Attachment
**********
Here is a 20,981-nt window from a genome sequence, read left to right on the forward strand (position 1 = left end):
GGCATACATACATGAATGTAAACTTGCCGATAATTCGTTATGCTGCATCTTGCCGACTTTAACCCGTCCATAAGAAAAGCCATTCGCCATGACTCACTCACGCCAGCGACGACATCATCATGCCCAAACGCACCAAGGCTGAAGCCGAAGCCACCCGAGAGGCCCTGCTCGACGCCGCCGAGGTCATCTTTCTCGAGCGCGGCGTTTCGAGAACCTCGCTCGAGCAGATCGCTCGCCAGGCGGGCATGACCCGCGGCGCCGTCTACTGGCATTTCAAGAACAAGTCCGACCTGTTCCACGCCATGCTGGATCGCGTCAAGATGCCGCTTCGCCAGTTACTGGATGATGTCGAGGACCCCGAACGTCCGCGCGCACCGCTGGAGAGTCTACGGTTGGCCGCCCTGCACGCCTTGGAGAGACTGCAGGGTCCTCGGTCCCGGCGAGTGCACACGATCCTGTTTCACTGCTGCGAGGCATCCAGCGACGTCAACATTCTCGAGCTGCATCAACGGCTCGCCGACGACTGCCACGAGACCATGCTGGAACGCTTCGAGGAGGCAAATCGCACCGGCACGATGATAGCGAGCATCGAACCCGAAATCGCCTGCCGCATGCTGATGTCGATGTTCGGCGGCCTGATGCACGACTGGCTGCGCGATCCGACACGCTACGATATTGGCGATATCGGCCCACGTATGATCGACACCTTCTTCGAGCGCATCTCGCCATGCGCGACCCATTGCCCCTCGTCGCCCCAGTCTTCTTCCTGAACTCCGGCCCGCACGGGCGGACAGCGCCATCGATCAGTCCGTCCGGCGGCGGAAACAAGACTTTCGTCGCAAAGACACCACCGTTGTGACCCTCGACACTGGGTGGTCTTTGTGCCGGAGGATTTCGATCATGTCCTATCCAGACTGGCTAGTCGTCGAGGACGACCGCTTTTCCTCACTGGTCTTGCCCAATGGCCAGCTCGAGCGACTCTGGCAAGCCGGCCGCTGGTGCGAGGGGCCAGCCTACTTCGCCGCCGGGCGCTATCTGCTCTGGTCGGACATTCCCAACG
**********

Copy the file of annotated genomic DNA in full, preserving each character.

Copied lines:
Here is a 20,981-nt window from a genome sequence, read left to right on the forward strand (position 1 = left end):
GGCATACATACATGAATGTAAACTTGCCGATAATTCGTTATGCTGCATCTTGCCGACTTTAACCCGTCCATAAGAAAAGCCATTCGCCATGACTCACTCACGCCAGCGACGACATCATCATGCCCAAACGCACCAAGGCTGAAGCCGAAGCCACCCGAGAGGCCCTGCTCGACGCCGCCGAGGTCATCTTTCTCGAGCGCGGCGTTTCGAGAACCTCGCTCGAGCAGATCGCTCGCCAGGCGGGCATGACCCGCGGCGCCGTCTACTGGCATTTCAAGAACAAGTCCGACCTGTTCCACGCCATGCTGGATCGCGTCAAGATGCCGCTTCGCCAGTTACTGGATGATGTCGAGGACCCCGAACGTCCGCGCGCACCGCTGGAGAGTCTACGGTTGGCCGCCCTGCACGCCTTGGAGAGACTGCAGGGTCCTCGGTCCCGGCGAGTGCACACGATCCTGTTTCACTGCTGCGAGGCATCCAGCGACGTCAACATTCTCGAGCTGCATCAACGGCTCGCCGACGACTGCCACGAGACCATGCTGGAACGCTTCGAGGAGGCAAATCGCACCGGCACGATGATAGCGAGCATCGAACCCGAAATCGCCTGCCGCATGCTGATGTCGATGTTCGGCGGCCTGATGCACGACTGGCTGCGCGATCCGACACGCTACGATATTGGCGATATCGGCCCACGTATGATCGACACCTTCTTCGAGCGCATCTCGCCATGCGCGACCCATTGCCCCTCGTCGCCCCAGTCTTCTTCCTGAACTCCGGCCCGCACGGGCGGACAGCGCCATCGATCAGTCCGTCCGGCGGCGGAAACAAGACTTTCGTCGCAAAGACACCACCGTTGTGACCCTCGACACTGGGTGGTCTTTGTGCCGGAGGATTTCGATCATGTCCTATCCAGACTGGCTAGTCGTCGAGGACGACCGCTTTTCCTCACTGGTCTTGCCCAATGGCCAGCTCGAGCGACTCTGGCAAGCCGGCCGCTGGTGCGAGGGGCCAGCCTACTTCGCCGCCGGGCGCTATCTGCTCTGGTCGGACATTCCCAACG